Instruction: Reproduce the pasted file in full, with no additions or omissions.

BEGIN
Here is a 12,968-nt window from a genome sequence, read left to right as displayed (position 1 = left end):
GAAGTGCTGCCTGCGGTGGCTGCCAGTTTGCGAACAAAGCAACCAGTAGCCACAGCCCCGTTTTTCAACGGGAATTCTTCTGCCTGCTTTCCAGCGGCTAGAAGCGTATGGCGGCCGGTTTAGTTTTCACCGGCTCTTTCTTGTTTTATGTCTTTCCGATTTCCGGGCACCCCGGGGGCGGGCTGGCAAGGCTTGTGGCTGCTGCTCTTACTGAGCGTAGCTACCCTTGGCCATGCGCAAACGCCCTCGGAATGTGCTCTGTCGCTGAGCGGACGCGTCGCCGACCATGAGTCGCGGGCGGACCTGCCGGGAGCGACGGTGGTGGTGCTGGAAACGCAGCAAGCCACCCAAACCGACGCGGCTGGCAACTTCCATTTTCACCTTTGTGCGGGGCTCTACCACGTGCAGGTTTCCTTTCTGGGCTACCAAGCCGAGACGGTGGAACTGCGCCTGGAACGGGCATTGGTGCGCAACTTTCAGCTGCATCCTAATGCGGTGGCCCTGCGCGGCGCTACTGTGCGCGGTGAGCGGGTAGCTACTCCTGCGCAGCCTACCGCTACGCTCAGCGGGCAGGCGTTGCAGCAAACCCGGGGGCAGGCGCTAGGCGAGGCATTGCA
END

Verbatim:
Here is a 12,968-nt window from a genome sequence, read left to right as displayed (position 1 = left end):
GAAGTGCTGCCTGCGGTGGCTGCCAGTTTGCGAACAAAGCAACCAGTAGCCACAGCCCCGTTTTTCAACGGGAATTCTTCTGCCTGCTTTCCAGCGGCTAGAAGCGTATGGCGGCCGGTTTAGTTTTCACCGGCTCTTTCTTGTTTTATGTCTTTCCGATTTCCGGGCACCCCGGGGGCGGGCTGGCAAGGCTTGTGGCTGCTGCTCTTACTGAGCGTAGCTACCCTTGGCCATGCGCAAACGCCCTCGGAATGTGCTCTGTCGCTGAGCGGACGCGTCGCCGACCATGAGTCGCGGGCGGACCTGCCGGGAGCGACGGTGGTGGTGCTGGAAACGCAGCAAGCCACCCAAACCGACGCGGCTGGCAACTTCCATTTTCACCTTTGTGCGGGGCTCTACCACGTGCAGGTTTCCTTTCTGGGCTACCAAGCCGAGACGGTGGAACTGCGCCTGGAACGGGCATTGGTGCGCAACTTTCAGCTGCATCCTAATGCGGTGGCCCTGCGCGGCGCTACTGTGCGCGGTGAGCGGGTAGCTACTCCTGCGCAGCCTACCGCTACGCTCAGCGGGCAGGCGTTGCAGCAAACCCGGGGGCAGGCGCTAGGCGAGGCATTGCA